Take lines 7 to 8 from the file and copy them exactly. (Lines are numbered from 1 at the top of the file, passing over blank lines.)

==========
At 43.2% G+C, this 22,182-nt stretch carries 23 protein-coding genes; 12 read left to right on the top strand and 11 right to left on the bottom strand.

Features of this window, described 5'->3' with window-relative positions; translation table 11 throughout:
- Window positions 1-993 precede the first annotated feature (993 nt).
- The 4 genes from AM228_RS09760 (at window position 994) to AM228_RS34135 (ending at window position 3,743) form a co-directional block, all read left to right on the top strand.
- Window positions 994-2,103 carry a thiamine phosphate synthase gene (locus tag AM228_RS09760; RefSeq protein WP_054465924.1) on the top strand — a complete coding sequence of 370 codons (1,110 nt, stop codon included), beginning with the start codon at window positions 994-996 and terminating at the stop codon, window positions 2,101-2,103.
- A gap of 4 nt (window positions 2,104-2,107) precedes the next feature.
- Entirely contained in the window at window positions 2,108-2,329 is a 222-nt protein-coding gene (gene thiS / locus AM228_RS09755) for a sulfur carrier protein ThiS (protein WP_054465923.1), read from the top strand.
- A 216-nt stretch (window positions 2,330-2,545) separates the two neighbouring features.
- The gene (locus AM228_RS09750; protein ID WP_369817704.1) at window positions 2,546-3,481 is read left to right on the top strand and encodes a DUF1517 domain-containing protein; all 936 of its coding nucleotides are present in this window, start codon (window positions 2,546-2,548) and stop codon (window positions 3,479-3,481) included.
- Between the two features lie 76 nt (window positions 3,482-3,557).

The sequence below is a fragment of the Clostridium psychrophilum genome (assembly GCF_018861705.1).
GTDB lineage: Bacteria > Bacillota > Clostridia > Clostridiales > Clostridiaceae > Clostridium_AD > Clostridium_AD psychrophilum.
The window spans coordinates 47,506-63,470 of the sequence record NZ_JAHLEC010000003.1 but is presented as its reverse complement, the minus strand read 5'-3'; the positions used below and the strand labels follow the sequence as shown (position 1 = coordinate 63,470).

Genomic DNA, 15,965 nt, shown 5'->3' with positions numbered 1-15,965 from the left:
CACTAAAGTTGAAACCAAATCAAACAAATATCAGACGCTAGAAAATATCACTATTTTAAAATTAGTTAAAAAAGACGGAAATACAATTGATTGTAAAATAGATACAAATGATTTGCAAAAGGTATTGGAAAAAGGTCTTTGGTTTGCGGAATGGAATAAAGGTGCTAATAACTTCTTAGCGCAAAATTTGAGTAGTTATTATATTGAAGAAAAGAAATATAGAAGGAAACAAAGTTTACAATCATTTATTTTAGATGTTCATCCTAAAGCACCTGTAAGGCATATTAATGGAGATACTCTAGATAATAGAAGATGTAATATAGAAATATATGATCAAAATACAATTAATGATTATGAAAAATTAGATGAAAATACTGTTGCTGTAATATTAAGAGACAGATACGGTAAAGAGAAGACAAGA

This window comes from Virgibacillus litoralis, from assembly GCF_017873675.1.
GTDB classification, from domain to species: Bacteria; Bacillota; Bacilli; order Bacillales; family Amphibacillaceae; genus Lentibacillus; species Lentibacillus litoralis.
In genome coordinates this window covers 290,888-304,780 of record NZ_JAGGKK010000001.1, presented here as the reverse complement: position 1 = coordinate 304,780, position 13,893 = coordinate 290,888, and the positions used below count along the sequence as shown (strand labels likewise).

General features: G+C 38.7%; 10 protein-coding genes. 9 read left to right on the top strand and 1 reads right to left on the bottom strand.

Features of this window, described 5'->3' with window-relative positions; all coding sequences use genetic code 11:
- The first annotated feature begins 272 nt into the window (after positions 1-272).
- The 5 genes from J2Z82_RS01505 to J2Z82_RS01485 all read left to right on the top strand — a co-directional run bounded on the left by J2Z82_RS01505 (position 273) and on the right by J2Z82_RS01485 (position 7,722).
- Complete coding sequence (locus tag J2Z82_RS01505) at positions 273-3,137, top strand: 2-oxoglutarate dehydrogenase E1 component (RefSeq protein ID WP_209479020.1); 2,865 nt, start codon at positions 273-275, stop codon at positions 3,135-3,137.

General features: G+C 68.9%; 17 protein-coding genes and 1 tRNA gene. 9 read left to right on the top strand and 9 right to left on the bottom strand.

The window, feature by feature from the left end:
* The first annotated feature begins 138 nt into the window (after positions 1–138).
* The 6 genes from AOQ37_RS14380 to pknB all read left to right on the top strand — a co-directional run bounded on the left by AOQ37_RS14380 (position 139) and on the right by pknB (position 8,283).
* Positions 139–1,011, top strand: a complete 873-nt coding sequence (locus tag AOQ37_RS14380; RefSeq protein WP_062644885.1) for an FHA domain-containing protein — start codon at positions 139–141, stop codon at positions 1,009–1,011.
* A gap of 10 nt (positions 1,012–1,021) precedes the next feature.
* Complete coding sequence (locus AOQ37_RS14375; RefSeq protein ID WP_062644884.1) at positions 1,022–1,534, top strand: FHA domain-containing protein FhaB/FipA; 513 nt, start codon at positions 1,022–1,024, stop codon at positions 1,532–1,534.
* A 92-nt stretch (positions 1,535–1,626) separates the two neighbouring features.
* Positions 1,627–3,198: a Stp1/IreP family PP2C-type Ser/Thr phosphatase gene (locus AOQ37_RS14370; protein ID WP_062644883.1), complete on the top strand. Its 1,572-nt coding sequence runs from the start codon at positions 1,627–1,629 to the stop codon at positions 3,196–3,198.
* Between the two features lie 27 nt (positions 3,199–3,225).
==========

- Entirely contained in the window at window positions 2,108-2,329 is a 222-nt protein-coding gene (gene thiS / locus AM228_RS09755) for a sulfur carrier protein ThiS (protein WP_054465923.1), read from the top strand.
- A 216-nt stretch (window positions 2,330-2,545) separates the two neighbouring features.